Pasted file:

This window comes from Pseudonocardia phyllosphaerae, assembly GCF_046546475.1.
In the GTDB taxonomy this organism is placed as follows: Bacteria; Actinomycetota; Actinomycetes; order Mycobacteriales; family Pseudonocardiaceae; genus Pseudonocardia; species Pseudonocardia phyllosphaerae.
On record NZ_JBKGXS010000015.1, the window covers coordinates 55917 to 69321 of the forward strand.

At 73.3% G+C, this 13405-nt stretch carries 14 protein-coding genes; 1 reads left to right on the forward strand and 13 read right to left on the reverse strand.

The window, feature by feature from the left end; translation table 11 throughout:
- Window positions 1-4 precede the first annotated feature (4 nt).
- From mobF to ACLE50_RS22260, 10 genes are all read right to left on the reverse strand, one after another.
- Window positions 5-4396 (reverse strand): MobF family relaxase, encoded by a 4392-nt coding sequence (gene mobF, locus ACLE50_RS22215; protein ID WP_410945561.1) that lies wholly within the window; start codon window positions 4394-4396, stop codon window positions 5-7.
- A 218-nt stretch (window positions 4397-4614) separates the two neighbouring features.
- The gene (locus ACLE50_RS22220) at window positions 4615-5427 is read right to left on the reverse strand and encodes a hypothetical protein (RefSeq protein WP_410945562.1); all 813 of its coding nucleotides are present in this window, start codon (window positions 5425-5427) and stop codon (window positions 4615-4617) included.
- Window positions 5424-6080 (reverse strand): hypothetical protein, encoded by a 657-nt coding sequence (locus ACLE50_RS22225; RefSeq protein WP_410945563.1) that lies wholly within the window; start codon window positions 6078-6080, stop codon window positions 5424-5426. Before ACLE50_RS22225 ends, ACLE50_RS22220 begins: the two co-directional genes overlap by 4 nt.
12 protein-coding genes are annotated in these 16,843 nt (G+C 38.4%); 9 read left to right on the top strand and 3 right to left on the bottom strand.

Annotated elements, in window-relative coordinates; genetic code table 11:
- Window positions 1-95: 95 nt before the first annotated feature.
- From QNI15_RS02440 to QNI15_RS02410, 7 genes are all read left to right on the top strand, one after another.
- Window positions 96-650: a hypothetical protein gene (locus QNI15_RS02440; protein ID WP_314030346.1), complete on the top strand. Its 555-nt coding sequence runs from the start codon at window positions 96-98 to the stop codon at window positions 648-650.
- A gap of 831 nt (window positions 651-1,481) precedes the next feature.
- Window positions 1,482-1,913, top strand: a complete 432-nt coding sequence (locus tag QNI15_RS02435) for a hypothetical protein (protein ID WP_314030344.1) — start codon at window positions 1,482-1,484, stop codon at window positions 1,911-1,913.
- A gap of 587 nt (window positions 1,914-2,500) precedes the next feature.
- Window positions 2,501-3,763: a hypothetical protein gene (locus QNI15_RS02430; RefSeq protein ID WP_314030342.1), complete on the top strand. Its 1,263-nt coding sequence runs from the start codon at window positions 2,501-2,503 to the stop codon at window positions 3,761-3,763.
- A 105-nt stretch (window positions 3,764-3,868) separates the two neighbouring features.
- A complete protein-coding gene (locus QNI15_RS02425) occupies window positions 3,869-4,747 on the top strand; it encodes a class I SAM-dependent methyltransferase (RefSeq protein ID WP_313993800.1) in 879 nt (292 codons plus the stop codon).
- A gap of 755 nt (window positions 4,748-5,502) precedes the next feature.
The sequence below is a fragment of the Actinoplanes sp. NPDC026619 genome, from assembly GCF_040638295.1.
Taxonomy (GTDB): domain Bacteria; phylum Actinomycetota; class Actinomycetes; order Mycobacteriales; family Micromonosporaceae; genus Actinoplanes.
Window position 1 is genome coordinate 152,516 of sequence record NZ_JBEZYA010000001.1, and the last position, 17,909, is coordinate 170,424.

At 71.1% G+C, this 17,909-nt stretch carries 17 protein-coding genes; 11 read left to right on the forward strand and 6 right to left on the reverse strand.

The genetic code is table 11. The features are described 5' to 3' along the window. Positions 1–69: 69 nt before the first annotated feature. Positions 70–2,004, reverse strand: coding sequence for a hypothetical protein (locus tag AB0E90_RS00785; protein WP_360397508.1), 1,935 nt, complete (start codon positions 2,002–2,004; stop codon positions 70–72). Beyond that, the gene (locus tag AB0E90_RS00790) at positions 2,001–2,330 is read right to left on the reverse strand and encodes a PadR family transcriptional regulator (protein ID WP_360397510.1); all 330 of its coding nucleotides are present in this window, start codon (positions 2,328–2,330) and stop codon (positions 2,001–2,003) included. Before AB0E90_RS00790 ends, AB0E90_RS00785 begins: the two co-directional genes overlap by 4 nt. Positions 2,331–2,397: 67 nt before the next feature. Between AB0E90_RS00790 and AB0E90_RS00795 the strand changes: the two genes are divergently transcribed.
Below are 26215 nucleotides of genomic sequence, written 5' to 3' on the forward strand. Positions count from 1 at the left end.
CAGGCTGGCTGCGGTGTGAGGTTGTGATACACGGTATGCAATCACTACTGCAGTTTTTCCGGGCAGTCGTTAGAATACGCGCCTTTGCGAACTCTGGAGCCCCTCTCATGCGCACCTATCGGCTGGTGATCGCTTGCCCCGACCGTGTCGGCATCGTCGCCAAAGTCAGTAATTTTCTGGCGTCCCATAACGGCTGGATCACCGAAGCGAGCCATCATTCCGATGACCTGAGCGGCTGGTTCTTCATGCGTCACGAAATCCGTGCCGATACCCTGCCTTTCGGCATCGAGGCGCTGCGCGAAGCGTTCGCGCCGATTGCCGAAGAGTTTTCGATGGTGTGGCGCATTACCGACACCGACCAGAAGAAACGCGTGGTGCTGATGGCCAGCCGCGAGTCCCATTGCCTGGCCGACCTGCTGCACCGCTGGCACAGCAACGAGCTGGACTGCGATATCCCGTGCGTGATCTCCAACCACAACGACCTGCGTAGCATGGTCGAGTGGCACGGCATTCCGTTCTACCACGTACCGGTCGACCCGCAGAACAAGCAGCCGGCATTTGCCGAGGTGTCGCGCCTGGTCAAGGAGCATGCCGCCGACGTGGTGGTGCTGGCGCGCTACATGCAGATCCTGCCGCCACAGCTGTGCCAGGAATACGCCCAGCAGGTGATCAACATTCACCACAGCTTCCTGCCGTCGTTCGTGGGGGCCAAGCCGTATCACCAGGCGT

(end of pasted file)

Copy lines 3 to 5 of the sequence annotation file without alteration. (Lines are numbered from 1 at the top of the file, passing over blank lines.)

On record NZ_JBKGXS010000015.1, the window covers coordinates 55917 to 69321 of the forward strand.

At 73.3% G+C, this 13405-nt stretch carries 14 protein-coding genes; 1 reads left to right on the forward strand and 13 read right to left on the reverse strand.

The window, feature by feature from the left end; translation table 11 throughout: